Because of this, there are some places, even in Japan, that have hard water such as Naha ( 那覇 ) in Okinawa prefecture.

3. Wanna be really really sure how safe is tap water in Japan?

After WWII, along with the rapid economic and population growth in Japan, demand for domestic and industrial water had increased leading to the construction of multi-purpose dams so as to secure a stable and adequate water supply. At the same time, laws concerning water quality were established to ensure the sanitary safety of the citizens.

Japanese water safety standards are one of the strictest in the world, even when compared to the standards by the EU countries, the USA, and the WHO. This standard includes the amount of E. coli, mercury, and arsenic detected in the water.

Although safety standards vary depending on the area, it is safe to drink tap water in pretty much any place in Japan. Some areas such as Tokyo are proud of the fact that its local tap water is sold in bottles!

4. What alternatives are there for Japanese tap water?

Even knowing that tap water in Japan is safe, I know there will always be a small part of you being uncomfortable about drinking water straight out of the faucet.

The simplest and easy alternative for tap water will be bottled mineral water. Most Japanese bottled mineral water brands provide soft, alkaline water. You’ll be able to find these at any convenience stores, supermarkets, and vending machines in various size options from mini (around 200-300 ml) to 2L.

But if you were to live in Japan, then other alternatives including buying a water purifier or tower water dispenser at home comes into your sight. Water dispensers are getting popular in Japan, especially by the latest trend of rental water dispensers with competitive pricing as opposed to having to buy the purifier or dispenser.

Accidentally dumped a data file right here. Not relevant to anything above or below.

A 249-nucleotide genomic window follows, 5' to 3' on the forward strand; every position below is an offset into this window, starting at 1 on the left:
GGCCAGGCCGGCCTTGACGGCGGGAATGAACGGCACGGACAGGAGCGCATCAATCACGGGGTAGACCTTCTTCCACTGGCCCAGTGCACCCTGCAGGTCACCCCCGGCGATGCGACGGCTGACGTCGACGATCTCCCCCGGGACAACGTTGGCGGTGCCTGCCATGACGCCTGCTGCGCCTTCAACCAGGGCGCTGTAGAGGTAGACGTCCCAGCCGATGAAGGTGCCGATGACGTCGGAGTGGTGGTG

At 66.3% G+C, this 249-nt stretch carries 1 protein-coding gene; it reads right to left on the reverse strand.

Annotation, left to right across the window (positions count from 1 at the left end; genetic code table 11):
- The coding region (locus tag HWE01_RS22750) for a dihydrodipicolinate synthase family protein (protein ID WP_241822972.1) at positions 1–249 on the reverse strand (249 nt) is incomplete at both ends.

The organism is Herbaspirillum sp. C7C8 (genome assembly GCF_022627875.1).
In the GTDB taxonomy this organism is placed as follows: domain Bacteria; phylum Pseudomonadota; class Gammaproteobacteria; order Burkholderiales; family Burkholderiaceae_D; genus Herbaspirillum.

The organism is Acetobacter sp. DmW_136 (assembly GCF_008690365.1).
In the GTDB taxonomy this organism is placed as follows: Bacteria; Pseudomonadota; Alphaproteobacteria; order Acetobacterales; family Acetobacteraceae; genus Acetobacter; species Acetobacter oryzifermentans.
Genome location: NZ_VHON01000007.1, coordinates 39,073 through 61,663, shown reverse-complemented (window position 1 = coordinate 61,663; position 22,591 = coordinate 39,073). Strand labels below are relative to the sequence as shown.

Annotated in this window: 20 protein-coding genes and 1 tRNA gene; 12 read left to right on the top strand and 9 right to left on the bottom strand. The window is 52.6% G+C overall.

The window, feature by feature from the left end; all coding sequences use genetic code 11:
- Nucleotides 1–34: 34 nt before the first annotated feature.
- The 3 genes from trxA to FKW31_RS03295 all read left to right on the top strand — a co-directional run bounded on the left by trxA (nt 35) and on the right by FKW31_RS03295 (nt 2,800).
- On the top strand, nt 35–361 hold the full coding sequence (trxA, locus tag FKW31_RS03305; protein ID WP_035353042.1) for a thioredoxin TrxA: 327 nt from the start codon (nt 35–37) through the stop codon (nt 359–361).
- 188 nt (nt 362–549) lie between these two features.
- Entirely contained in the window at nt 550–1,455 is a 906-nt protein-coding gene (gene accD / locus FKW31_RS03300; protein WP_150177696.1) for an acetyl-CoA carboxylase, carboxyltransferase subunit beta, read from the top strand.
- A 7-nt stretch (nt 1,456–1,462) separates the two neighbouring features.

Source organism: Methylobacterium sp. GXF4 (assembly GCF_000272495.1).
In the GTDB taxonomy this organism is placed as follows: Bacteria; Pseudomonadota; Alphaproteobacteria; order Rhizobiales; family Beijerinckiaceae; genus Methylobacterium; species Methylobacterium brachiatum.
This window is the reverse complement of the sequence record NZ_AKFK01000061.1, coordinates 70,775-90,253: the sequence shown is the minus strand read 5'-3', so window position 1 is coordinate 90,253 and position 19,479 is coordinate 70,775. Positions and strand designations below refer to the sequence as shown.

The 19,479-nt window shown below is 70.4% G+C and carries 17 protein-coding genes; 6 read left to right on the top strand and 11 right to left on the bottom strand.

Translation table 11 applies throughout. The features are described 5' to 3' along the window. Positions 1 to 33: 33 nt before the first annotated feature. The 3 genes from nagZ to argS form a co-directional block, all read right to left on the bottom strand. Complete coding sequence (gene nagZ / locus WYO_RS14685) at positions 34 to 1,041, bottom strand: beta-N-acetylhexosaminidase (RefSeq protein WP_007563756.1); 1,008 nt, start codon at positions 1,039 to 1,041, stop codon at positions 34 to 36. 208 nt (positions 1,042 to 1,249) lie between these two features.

Fun trivia fact! : In Japan, you’ve got to use the Japan-made English term ‘water server’ to mean ‘water dispenser’ 😉 Ha ha!!

Now, that’s about all we’re to say today, but stay tuned with us, for more articles to come about Japan’s bottled mineral water, water purifiers, and water dispensers!

※Note for your peace at heart: Don’t worry if you try Japanese water and feel like you can’t adjust to its flavor or texture. You can still buy bottled hard water (such as Volvic and Evian) at convenience stores, supermarkets, and vending machines anytime.

Related Article: Is Water in Japan Safe? The Everything Guide to Drinking Water in Japan

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Written by

Born and raised in Costa Rica, I started living in Tokyo from college. I love traveling within Japan & around the world. Since I wasn’t born in Japan, I know the cultural impact that you can get when visiting Japan for the first time and what you might be worried about before your trip. And I’ve lived long enough to somewhat understand the nuances of the Japanese culture that make this country such an attractive place to visit. Hopefully I can provide to you both the information you’re looking for and the information you didn’t know you needed to know.